RIB boat tour leaving in Honningsvåg.
RIB boat tour leaving in Honningsvåg.

Tours can be booked via independent tour companies such as Viator or through the local tourist information centre. In high season, there will be availability on the day.

King crab safari

Another option for getting out onto the water is by joining a King crab safari. Honningsvåg is one of the centres for Norway's king crab industry.

Honningsvåg Travel Resources: Hotel BookingBook Tours

On tours, participants typically head out on a fishing vessel to catch a crab, and get to have a taste before the end of the tour. If this sounds too much like hard work, the handful of restaurants in Honningsvår proudly feature king crab on the menu.

Nordkapp museum

Get some context for your visit by popping in to the Nordkapp Museum, which covers the history of the North Cape itself and Magerøya island.

Nordkapp Museum in Honningsvåg.
Nordkapp Museum in Honningsvåg.

Most exhibitions are in English in addition to Norwegian. Occasionally there may be a temporary exhibit in Norwegian only, but information booklets are usually available in English and in several other languages.


The large hill/mountain immediately behind Honningsvåg may look imposing, but there are a couple of hiking trails that will take you up for a fantastic view of Honningsvåg and the water beyond.

You can pick up a map from the tourist information office, or check the hiking trail on Google Maps ahead of time.

Have you been to Honningsvåg? How did you spend your time? Let us know in the comments below.

About David Nikel

Originally from the UK, David now lives in Trondheim and was the original founder of Life in Norway back in 2011. He now works as a professional writer on all things Scandinavia.

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2 thoughts on “Honningsvåg: Norway’s Gateway to the North Cape”

  1. We have done the same as you. Driven to the Nordkapp in Summer after staying at a hotel in Honningsvag and, last March, visited on a ship (Havila).
    When we visited Honningsvag by car we came to a crossroads and found someone lying in the middle of the road. It was not an accident just someone
    who had too much to drink.
    We were told that last year Honningsvag had two months with temperatures between 25 and 30C. That is unusual.

  2. In 1998 we decided to take a summer tour from the South West of England to the North Cape, with our own car from home. To do this we had first to drive to Newcastle some 8 hours drive from where we live, to take the ferry across to Bergen. The trip of 24 hours on the ferry was awful with very rough seas!

    However, this also turned out to be the journey of a lifetime, and we had allowed three weeks to complete the trip.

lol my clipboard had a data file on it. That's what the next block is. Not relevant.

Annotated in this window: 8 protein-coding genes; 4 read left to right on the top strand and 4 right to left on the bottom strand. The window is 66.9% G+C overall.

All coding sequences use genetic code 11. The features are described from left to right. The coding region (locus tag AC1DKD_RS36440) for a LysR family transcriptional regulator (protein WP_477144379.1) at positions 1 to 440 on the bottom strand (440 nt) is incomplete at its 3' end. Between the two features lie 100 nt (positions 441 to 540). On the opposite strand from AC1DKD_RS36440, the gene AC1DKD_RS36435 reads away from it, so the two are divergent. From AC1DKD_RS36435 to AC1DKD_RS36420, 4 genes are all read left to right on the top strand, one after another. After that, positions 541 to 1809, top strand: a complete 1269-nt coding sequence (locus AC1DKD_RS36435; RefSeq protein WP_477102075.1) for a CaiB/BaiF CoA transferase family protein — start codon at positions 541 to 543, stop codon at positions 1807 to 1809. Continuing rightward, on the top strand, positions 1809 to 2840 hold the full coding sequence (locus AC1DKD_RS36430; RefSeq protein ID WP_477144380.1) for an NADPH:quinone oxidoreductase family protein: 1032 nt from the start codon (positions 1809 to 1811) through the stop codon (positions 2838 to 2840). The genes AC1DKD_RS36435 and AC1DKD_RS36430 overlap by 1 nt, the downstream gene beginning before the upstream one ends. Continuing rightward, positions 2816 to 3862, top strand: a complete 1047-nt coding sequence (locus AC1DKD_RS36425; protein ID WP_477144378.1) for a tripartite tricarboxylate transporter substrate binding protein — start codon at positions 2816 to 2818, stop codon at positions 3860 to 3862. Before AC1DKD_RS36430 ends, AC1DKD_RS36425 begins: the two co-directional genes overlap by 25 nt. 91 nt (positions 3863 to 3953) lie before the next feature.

On leaving Bergen we travelled through Voss, and cross country following the road between Sognefjell and the Jotunheimen which we had previously travelled in 1976, to Otta. Stopping just north of Otta for the night we headed on again the next day and got to Steinkjer where we stayed for the second night. On again up the E6, we arrived at a lovely caravan park just a few kilometers below the Arctic Circle at Krokstrand, where we took a cabin to break the journey. There were still three more days of driving ahead before we would be able to cross over to Magerøya, the island on which the North Cape or Nordkapp is situated. This was in the days of the ferry, not the tunnel. After the ferry crossing, we finally arrived in Honningsvåg in the early afternoon in a torrential rainstorm, and drove on to find somewhere to stay. It was good to get there, but if we were to see the midnight sun we would only be able to have a short rest, and then drive the last few kilometers to Nordkapp itself.

    Unfortunately, we had not picked the best of evenings to go there as the cloud cover was almost 100%, but after a long wait with hundreds of other people of all nationalities, a gap appeared in the clouds which let us glimpse the sun. Back again we drove to our hotel without any lights on the car at 2 am in the morning. We had never witnessed 24 hour daylight before, and it was quite incredible. We went up again during the next day to take a better look at the surrounding area, and saw many reindeer in the wild, plus snow in some of the hollows which had not melted since the winter. It is indeed a bleak place at any time of the year.

    Before I had left England I had had an unfortunate incident with a hammer, and had hit my thumb with it. The nail had gone very black and was obviously going to come off at some stage. As it happened this took place at Nordkapp, which really was quite a fitting moment. I could not allow myself just to throw part of my body away to blow in the wind, so we held a small ceremony and dug a little hole and buried it near the statue of the lady and the boy. Hopefully it is still there to this day, and perhaps I will go back sometime and retrieve it. I may be the only person in the world to have my DNA in two countries at the same time – who knows!

    All this was 25 years ago now, but it just seems likes yesterday to me, and I have got the photo to prove it!